## What to do when `marginaleffects`

is slow?

Some options:

- Compute marginal effects and contrasts at the mean (or other representative value) instead of all observed rows of the original dataset: Use the
`newdata`

argument and the`datagrid()`

function. - Compute marginal effects for a subset of variables, paying special attention to exclude factor variables which can be particularly costly to process: Use the
`variables`

argument. - Do not compute standard errors: Use the
`vcov = FALSE`

argument.

This simulation illustrates how computation time varies for a model with 25 regressors and 100,000 observations:

```
library(marginaleffects)
# simulate data and fit a large model
N <- 1e5
dat <- data.frame(matrix(rnorm(N * 26), ncol = 26))
mod <- lm(X1 ~ ., dat)
results <- bench::mark(
# marginal effects at the mean; no standard error
slopes(mod, vcov = FALSE, newdata = "mean"),
# marginal effects at the mean
slopes(mod, newdata = datagrid()),
# 1 variable; no standard error
slopes(mod, vcov = FALSE, variables = "X3"),
# 1 variable
slopes(mod, variables = "X3"),
# 26 variables; no standard error
slopes(mod, vcov = FALSE),
# 26 variables
slopes(mod),
iterations = 1, check = FALSE)
results[, c(1, 3, 5)]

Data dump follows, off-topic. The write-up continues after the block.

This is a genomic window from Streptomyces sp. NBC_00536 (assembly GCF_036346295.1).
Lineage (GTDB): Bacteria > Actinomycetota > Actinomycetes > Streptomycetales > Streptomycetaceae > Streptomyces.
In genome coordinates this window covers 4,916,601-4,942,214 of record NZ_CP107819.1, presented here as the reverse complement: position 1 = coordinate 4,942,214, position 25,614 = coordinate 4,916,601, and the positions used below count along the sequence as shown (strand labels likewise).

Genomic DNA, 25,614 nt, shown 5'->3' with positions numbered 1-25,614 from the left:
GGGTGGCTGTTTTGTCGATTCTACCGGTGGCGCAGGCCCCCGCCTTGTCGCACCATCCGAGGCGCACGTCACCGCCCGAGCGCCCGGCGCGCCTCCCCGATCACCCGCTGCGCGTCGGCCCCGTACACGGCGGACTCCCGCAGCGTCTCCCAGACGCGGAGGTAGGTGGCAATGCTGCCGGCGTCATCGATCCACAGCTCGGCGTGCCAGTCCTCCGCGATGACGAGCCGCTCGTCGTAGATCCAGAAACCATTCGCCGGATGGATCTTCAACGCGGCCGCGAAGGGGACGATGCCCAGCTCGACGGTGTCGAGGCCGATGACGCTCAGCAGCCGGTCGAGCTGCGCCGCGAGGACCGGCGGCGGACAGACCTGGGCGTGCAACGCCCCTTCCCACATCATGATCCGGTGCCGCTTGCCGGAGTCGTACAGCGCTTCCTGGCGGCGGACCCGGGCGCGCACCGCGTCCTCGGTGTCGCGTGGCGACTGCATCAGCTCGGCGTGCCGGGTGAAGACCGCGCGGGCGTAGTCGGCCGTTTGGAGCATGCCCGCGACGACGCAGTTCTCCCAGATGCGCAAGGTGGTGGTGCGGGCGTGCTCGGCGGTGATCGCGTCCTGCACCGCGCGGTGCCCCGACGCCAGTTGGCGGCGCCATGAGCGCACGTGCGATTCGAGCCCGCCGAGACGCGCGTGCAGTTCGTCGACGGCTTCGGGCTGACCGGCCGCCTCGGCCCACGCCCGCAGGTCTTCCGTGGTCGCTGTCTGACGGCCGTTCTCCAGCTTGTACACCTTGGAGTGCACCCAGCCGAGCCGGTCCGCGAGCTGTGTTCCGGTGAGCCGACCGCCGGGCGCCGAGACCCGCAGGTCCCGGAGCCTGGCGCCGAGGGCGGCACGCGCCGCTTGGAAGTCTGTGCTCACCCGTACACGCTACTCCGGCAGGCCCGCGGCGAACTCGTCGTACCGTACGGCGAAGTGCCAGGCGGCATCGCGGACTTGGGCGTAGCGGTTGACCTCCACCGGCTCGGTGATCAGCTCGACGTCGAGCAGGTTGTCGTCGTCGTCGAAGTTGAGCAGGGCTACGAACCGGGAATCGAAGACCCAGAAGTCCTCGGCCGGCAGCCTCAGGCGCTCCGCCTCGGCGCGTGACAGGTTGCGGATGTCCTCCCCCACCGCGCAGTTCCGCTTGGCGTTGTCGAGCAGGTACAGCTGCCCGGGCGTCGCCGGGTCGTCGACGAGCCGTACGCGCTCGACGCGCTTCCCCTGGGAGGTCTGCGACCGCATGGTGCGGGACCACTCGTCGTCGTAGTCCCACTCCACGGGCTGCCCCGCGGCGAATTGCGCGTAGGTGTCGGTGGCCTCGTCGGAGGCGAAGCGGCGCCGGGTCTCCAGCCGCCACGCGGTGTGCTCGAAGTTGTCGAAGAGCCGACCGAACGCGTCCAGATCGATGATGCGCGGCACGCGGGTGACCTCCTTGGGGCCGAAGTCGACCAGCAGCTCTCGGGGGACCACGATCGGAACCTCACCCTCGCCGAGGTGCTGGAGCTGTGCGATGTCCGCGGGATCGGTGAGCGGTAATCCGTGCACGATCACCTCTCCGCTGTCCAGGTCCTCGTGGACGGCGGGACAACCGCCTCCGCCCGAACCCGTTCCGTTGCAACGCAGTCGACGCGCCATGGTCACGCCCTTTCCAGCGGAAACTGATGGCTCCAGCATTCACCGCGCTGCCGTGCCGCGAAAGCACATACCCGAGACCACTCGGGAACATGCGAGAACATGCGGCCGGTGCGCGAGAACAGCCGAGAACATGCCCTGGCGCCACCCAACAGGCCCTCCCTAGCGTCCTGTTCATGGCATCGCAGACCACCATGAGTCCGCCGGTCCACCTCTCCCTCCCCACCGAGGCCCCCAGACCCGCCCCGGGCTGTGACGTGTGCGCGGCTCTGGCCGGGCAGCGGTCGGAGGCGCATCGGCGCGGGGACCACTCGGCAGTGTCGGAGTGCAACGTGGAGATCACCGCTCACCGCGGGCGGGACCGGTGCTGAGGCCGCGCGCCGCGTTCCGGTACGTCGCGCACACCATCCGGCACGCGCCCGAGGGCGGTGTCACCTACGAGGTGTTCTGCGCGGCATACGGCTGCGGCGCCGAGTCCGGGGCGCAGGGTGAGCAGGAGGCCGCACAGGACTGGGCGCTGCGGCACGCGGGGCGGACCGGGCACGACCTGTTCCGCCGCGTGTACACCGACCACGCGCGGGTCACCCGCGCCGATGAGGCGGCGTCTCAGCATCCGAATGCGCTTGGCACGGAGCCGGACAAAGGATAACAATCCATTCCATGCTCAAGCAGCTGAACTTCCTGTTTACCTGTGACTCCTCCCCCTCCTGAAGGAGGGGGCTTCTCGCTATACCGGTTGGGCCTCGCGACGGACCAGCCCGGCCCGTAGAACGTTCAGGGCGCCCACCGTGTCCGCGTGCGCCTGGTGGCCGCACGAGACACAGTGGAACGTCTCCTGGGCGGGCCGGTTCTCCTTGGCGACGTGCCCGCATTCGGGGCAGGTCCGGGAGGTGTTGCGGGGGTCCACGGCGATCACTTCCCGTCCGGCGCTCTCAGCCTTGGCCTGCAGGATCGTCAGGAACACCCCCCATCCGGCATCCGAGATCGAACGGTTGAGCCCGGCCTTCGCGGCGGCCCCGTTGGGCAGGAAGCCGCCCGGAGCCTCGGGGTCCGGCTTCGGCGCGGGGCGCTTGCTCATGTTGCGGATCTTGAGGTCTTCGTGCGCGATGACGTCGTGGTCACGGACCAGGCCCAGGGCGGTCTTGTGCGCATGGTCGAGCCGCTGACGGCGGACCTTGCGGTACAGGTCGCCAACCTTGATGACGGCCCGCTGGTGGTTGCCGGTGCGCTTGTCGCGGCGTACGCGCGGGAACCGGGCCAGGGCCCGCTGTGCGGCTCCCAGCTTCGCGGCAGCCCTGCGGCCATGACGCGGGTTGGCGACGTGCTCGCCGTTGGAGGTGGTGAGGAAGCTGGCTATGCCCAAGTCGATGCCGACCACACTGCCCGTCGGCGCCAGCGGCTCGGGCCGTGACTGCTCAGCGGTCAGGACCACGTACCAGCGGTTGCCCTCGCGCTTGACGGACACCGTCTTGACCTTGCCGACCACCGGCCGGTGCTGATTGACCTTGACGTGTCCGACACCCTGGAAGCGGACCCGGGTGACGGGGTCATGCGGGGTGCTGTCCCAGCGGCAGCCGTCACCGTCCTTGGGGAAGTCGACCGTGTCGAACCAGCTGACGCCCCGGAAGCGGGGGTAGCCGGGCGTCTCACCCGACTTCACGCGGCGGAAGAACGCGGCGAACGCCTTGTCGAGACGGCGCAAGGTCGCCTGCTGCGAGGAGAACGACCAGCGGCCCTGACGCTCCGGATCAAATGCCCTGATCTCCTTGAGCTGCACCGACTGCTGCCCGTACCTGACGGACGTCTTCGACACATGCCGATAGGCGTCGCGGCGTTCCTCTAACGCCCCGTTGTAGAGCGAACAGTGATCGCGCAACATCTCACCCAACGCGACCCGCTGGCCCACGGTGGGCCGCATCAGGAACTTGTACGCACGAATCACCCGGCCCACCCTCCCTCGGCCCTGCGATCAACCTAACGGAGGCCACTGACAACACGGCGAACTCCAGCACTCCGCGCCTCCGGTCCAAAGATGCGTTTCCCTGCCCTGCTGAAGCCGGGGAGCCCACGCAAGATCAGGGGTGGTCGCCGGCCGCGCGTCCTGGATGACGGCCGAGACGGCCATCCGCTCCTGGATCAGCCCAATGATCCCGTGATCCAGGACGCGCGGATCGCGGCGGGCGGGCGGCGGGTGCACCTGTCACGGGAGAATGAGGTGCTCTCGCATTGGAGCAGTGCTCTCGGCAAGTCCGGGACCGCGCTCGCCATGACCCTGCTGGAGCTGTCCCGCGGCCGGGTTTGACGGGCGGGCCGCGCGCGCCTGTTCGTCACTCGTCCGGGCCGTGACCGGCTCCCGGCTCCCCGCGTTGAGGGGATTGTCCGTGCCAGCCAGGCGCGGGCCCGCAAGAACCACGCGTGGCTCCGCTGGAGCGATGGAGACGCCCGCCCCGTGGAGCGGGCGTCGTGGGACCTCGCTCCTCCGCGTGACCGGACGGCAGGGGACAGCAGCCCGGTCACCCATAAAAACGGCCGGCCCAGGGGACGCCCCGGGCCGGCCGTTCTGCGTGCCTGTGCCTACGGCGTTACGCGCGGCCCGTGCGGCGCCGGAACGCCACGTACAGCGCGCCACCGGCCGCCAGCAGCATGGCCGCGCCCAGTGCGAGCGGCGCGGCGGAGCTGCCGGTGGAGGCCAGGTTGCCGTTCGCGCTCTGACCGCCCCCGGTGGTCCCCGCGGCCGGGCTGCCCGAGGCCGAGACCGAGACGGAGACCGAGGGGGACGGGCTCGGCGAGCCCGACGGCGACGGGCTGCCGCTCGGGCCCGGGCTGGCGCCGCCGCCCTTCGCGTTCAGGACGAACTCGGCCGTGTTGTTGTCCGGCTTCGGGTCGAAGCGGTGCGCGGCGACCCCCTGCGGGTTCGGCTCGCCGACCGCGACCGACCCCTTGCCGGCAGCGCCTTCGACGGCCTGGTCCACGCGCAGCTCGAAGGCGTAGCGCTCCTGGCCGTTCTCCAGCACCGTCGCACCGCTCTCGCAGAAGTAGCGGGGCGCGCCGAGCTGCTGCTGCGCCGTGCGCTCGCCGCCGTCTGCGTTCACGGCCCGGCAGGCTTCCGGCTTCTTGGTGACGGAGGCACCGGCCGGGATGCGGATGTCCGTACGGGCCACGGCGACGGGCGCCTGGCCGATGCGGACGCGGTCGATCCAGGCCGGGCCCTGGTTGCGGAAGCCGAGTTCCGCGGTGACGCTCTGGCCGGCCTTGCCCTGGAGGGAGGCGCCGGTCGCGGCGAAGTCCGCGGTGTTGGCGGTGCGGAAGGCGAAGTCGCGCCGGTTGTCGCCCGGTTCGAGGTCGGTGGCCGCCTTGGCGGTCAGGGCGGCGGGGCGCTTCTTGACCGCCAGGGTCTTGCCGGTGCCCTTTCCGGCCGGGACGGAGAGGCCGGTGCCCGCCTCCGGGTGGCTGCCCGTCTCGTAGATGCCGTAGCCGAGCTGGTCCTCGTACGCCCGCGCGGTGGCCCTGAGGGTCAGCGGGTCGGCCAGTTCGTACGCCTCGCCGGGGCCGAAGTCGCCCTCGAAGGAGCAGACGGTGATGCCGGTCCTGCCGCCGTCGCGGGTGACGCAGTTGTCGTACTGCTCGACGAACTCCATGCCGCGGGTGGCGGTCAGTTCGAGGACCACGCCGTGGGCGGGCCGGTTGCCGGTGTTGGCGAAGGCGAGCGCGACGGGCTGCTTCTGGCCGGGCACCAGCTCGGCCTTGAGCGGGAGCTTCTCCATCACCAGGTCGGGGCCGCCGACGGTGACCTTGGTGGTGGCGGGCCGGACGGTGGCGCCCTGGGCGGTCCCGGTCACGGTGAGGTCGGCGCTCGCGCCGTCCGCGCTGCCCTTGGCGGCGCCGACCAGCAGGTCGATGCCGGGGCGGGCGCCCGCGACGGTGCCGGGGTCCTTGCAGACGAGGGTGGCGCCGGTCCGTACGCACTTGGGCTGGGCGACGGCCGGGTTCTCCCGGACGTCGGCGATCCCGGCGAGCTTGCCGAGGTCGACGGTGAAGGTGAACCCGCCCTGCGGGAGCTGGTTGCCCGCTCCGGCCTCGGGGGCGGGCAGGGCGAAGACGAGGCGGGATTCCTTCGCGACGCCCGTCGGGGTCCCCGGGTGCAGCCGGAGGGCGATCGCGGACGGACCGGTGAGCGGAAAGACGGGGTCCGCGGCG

# <bch:expr> <bch:tm> <bch:byt>
# 1 slopes(mod, vcov = FALSE, newdata = "mean") 141.04ms 233.94MB
# 2 slopes(mod, newdata = "mean") 276.61ms 236.18MB
# 3 slopes(mod, vcov = FALSE, variables = "X3") 193.81ms 385.33MB
# 4 slopes(mod, variables = "X3") 2.85s 3.14GB
# 5 slopes(mod, vcov = FALSE) 4.32s 7.62GB
# 6 slopes(mod) 1.15m 76.55GB
```

The benchmarks above were conducted using the development version of `marginaleffects`

on 2022-04-15.

## Speed comparison

The `slopes`

functions are relatively fast. This simulation was conducted using the development version of the package on 2022-04-04:

```
library(margins)
N <- 1e3
dat <- data.frame(
y = sample(0:1, N, replace = TRUE),
x1 = rnorm(N),
x2 = rnorm(N),
x3 = rnorm(N),
x4 = factor(sample(letters[1:5], N, replace = TRUE)))
mod <- glm(y ~ x1 + x2 + x3 + x4, data = dat, family = binomial)
```

`marginaleffects`

is about 6x faster than `margins`

when unit-level standard errors are *not* computed:

```
results <- bench::mark(
slopes(mod, vcov = FALSE),
margins(mod, unit_ses = FALSE),
check = FALSE, relative = TRUE)
results[, c(1, 3, 5)]
# expression median mem_alloc
# <bch:expr> <dbl> <dbl>
# 1 slopes(mod, vcov = FALSE) 1 1
# 2 margins(mod, unit_ses = FALSE) 6.15 4.17
```

`marginaleffects`

can be nearly 600x times faster than `margins`

when unit-level standard errors are computed:

```
results <- bench::mark(
slopes(mod, vcov = TRUE),
margins(mod, unit_ses = TRUE),
check = FALSE, relative = TRUE, iterations = 1)
results[, c(1, 3, 5)]
# expression median mem_alloc
# 1 slopes(mod, vcov = TRUE) 1 1
# 2 margins(mod, unit_ses = TRUE) 581. 20.5
```

Models estimated on larger datasets (> 1000 observations) can be difficult to process using the `margins`

package, because of memory and time constraints. In contrast, `marginaleffects`

can work well on much larger datasets.

In some cases, `marginaleffects`

will be considerably slower than packages like `emmeans`

or `modmarg`

. This is because these packages make extensive use of hard-coded analytical derivatives, or reimplement their own fast prediction functions.